Manchester is the only place to be this weekend if you’re a Rugby League fan, as the Etihad stadium prepares to stage 7 Super League games across 2 days. The Magic Weekend is now in its 8th season, and despite calls for a change of venue, the games will be played for a 3rd consecutive year at the Etihad Stadium, Manchester. If the Magic Weekend is going to play a key role in fulfilling the World Cup legacy of reaching out to new fans of the game, the games may have to be relocated in future years to non rugby-league areas: something the RFL tried to achieve in previous years having staged the event in Cardiff (2007-08, 2011) and Edinburgh (2009-10). So where should the matches be staged next?
Anywhere in the South of England, actually. With the Sport primarily being based in the North, the RFL has done all it can over the years to raise awareness of the game and attract new fans in the South. The Magic Weekend could be the perfect solution. With the Challenge Cup Final having been held at Wembley regularly since 1946, and last year’s World Cup semi-finals attracting over 67000 spectators to the ground, adding another London date to the Rugby League calendar could work perfectly. The move could also potentially rejuvenate support for the London Broncos, as their fan base has declined in recent years.
With the Catalan Dragons flying the French flag in Super League, expanding the interest of the game across the channel must be one of the RFL’s long term objectives. Stadiums in Avignon and Perpignan sold out their World Cup group fixtures last year, suggesting there’s definitely an appetite amongst the French Rugby League fan base for the big occasion. British fans would also be more likely to make the trip to watch 6 games over 2 games instead of their team’s regular away fixture against the Dragons. Finding the perfect stadium to host the event could prove problematic, however. The south of France is where the French Rugby League community is based, so finding a big enough stadium in the region would be key.
The Millennium Stadium in Cardiff was the birthplace of the Magic Weekend in 2007, or as it was dubbed back then ‘Millennium Magic’. The move sought to increase the popularity of the sport in Wales, with an interest in introducing a Welsh team, the then Celtic Crusaders, to Super League in 2009. Since then the Crusaders have left the Super League, being replaced by the North Wales Crusaders in the Championship. Another Welsh team, the South Wales Scorpions play in Championship 1. Having slightly faltered, reintroducing the Millennium Magic weekend could rejuvenate the sport’s popularity in Wales. With 15 of Wales’s 2013 World Cup squad currently playing in Super League, there would be plenty of Welsh talent to showcase to local fans. The 3 Millennium Magic weekends in previous seasons have always proved very popular with fans, and hosting the fixtures once more at the Millennium Stadium could be a good move.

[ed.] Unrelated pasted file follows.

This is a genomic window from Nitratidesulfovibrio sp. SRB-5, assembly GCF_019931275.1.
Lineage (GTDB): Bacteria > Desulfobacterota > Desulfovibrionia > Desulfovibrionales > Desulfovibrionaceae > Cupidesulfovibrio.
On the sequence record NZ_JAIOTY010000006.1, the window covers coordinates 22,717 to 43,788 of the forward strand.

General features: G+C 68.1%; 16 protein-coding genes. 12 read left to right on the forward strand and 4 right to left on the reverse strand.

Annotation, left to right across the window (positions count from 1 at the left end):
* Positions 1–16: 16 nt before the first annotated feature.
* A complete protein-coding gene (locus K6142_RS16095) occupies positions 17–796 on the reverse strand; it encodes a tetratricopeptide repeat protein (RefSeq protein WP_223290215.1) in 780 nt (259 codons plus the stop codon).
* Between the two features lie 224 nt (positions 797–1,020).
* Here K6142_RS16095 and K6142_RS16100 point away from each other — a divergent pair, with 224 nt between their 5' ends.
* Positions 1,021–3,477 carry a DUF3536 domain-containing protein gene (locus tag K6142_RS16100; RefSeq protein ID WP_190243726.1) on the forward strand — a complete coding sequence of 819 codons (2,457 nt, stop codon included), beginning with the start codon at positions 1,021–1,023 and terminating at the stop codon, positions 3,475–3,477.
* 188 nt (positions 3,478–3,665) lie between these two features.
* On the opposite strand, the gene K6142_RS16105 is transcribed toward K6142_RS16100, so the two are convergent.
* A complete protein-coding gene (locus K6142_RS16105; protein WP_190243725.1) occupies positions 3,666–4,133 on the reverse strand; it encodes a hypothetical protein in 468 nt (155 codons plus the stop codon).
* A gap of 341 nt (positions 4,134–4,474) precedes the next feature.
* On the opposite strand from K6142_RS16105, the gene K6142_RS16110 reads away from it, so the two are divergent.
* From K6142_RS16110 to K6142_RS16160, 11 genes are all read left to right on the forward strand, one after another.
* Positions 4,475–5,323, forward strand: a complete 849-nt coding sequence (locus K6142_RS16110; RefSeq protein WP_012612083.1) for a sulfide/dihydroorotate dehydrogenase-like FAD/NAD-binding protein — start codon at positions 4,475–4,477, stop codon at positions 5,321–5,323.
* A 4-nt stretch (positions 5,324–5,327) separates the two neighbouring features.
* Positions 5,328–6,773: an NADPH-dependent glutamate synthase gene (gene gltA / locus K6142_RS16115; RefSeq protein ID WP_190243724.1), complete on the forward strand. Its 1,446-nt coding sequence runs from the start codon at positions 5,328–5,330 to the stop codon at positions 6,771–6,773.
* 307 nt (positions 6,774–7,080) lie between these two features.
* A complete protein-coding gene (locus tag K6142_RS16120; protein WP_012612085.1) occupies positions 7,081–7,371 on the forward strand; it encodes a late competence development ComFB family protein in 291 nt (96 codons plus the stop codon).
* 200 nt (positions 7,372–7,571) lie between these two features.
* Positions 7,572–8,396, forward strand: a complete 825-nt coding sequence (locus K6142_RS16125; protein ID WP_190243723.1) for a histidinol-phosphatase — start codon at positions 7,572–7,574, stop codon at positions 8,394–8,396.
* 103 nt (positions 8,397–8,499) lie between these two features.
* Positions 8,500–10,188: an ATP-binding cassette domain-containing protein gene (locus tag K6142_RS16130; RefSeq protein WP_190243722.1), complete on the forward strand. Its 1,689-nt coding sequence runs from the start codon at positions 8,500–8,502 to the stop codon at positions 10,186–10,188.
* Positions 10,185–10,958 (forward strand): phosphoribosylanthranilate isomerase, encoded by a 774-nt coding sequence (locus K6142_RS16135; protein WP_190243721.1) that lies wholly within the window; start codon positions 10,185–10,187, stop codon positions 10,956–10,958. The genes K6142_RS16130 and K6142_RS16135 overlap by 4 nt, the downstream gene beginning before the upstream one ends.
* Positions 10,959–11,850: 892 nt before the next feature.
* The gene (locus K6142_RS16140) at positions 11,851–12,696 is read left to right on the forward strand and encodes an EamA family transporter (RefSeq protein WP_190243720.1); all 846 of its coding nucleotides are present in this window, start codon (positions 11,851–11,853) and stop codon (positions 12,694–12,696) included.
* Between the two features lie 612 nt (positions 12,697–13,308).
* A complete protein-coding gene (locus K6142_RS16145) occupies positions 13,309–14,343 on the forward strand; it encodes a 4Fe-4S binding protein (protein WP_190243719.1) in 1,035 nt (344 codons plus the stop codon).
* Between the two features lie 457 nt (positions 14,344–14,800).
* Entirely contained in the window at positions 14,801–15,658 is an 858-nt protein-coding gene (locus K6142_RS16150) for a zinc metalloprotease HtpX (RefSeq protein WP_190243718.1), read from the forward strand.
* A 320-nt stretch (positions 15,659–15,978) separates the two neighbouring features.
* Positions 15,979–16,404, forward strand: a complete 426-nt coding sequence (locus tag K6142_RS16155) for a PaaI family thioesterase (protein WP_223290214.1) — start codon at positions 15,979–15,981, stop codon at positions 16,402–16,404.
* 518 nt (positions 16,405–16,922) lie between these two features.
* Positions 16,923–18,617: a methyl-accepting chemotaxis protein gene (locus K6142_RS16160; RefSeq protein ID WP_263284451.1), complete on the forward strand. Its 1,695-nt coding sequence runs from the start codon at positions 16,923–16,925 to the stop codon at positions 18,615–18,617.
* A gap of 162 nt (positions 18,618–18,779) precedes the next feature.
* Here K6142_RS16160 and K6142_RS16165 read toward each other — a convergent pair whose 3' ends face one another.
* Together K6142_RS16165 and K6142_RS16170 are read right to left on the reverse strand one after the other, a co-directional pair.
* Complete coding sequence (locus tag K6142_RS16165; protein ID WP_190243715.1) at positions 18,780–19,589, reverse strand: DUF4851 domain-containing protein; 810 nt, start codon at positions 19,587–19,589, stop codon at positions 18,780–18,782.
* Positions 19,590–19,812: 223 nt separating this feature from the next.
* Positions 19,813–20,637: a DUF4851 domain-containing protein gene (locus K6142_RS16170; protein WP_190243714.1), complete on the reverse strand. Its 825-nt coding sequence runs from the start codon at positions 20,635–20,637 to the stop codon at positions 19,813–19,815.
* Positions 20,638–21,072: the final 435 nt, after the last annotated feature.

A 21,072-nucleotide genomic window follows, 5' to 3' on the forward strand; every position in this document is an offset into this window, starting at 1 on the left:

The problem with Rugby League in Ireland is that it’s a small shadow in the path of its overbearing Union brother. One way to tackle this would be to host the Magic Weekend in one of the countries big cities. Thomond Park in Limerick, home of Rugby Union side Munster, was deemed one of the successes of last year’s World Cup when it hosted a group game between Ireland and Australia in a non Rugby League hotspot to an attendance of just over 5000. If a long standing legacy of the World Cup is to be realised, this needs to be followed up. One option would be to stage the Magic Weekend in the country. Croke Park in Dublin would be an ideal venue, with plenty of British fans likely to make the trip over to the Irish capital. Ireland have been represented in the past 3 World Cups, however, finding an Irish accent in those teams is difficult. Setting up grass roots foundations for the sport and a professional league in the country are long term goals, but hosting the Magic Weekend in Ireland could be a big step towards achieving these.
There is no way the RFL will be staging the Magic Weekend in the USA anytime soon, but the suggestion may not be as ridiculous as it first appears. Team USA were one of the big successes of the Rugby League World Cup last year after the Tomahawks surprised everyone by making it through to the Quarter Finals. The NFL in America has hosted games at Wembley Stadium in London since 2007, with 3 NFL fixtures set to be staged in the English capital later this year. Last year 83 519 fans saw the Minnesota Vikings beat the Pittsburgh Steelers at Wembley. The big difference is the fan base for American Football in the UK is far greater than the fan base of Rugby League in America. Two amateur leagues currently run in the states, with the USARL looking to set up a professional league in the future. The expense and travel would ultimately prove unpopular with British fans reluctant to make the trip across the Atlantic, but if the Magic Weekend is still going strong in 50 years time, you never know.